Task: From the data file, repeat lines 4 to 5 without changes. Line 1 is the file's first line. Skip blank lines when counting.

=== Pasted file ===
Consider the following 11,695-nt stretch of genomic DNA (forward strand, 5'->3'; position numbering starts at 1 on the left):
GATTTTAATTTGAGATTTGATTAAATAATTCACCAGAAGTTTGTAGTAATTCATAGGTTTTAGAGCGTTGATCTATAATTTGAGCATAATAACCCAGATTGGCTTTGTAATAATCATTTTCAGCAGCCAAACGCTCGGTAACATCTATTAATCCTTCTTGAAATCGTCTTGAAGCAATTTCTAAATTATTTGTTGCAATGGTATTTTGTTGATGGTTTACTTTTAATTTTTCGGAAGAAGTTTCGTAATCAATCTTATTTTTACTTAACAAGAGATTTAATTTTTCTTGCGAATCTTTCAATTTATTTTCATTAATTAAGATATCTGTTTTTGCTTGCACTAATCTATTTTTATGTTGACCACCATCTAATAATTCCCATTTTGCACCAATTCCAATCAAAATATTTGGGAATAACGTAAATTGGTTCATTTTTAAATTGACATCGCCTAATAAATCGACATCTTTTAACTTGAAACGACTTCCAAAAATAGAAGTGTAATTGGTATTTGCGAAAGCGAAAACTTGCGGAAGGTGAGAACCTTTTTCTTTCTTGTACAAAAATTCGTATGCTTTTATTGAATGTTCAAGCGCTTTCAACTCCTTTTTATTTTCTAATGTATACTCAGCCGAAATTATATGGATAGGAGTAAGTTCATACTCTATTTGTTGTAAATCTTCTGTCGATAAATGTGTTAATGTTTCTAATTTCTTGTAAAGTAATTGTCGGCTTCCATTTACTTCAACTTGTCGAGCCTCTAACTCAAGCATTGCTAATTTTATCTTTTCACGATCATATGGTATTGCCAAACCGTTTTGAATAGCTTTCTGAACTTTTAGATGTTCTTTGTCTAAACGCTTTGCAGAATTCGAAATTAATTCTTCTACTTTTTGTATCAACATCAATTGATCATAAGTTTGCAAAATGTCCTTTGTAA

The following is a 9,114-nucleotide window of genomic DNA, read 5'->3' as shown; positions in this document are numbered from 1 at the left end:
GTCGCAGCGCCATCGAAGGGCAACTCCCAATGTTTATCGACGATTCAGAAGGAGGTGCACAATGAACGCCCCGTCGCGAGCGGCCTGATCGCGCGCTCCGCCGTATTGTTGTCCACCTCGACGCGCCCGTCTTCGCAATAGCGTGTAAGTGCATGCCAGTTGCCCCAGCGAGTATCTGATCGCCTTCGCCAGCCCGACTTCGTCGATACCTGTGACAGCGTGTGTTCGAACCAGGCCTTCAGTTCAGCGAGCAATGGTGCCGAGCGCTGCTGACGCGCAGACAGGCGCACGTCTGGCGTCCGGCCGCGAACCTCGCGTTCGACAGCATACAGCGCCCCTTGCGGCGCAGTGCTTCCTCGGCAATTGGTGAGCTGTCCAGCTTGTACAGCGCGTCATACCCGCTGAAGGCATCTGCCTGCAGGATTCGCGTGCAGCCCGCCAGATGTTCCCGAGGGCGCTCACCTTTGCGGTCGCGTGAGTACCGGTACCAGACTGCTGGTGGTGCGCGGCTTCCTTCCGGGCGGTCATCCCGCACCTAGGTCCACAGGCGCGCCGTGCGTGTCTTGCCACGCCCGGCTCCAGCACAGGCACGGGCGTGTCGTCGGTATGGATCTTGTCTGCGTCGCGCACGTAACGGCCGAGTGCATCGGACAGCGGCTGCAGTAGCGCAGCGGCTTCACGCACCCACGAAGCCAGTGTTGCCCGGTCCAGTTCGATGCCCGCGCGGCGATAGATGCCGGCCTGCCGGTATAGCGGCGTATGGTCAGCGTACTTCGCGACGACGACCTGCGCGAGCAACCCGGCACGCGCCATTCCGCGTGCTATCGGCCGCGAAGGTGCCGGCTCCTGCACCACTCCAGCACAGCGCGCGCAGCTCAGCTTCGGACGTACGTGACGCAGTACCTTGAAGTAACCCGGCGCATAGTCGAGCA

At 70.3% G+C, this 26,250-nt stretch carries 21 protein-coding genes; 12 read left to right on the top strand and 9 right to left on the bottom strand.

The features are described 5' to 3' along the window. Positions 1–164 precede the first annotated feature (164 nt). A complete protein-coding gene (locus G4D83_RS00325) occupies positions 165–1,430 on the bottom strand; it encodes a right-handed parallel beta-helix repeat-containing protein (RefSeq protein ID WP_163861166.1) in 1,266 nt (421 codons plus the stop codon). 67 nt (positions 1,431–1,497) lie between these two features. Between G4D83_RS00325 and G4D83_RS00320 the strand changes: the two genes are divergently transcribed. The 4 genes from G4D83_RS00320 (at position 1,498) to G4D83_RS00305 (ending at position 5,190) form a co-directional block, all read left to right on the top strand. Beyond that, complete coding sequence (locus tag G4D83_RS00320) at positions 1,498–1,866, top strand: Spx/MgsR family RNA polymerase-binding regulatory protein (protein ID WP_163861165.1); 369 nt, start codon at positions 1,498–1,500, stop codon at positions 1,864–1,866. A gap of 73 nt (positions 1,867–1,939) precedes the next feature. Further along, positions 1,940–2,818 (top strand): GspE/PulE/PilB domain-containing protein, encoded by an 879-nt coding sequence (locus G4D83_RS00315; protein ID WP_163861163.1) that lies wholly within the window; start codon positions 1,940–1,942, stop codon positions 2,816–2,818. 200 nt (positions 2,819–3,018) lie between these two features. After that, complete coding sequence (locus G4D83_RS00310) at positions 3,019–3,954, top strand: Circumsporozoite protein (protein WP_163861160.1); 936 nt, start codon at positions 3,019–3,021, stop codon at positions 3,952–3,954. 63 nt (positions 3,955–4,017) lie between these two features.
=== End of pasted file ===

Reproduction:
GTCGCAGCGCCATCGAAGGGCAACTCCCAATGTTTATCGACGATTCAGAAGGAGGTGCACAATGAACGCCCCGTCGCGAGCGGCCTGATCGCGCGCTCCGCCGTATTGTTGTCCACCTCGACGCGCCCGTCTTCGCAATAGCGTGTAAGTGCATGCCAGTTGCCCCAGCGAGTATCTGATCGCCTTCGCCAGCCCGACTTCGTCGATACCTGTGACAGCGTGTGTTCGAACCAGGCCTTCAGTTCAGCGAGCAATGGTGCCGAGCGCTGCTGACGCGCAGACAGGCGCACGTCTGGCGTCCGGCCGCGAACCTCGCGTTCGACAGCATACAGCGCCCCTTGCGGCGCAGTGCTTCCTCGGCAATTGGTGAGCTGTCCAGCTTGTACAGCGCGTCATACCCGCTGAAGGCATCTGCCTGCAGGATTCGCGTGCAGCCCGCCAGATGTTCCCGAGGGCGCTCACCTTTGCGGTCGCGTGAGTACCGGTACCAGACTGCTGGTGGTGCGCGGCTTCCTTCCGGGCGGTCATCCCGCACCTAGGTCCACAGGCGCGCCGTGCGTGTCTTGCCACGCCCGGCTCCAGCACAGGCACGGGCGTGTCGTCGGTATGGATCTTGTCTGCGTCGCGCACGTAACGGCCGAGTGCATCGGACAGCGGCTGCAGTAGCGCAGCGGCTTCACGCACCCACGAAGCCAGTGTTGCCCGGTCCAGTTCGATGCCCGCGCGGCGATAGATGCCGGCCTGCCGGTATAGCGGCGTATGGTCAGCGTACTTCGCGACGACGACCTGCGCGAGCAACCCGGCACGCGCCATTCCGCGTGCTATCGGCCGCGAAGGTGCCGGCTCCTGCACCACTCCAGCACAGCGCGCGCAGCTCAGCTTCGGACGTACGTGACGCAGTACCTTGAAGTAACCCGGCGCATAGTCGAGCA

At 70.3% G+C, this 26,250-nt stretch carries 21 protein-coding genes; 12 read left to right on the top strand and 9 right to left on the bottom strand.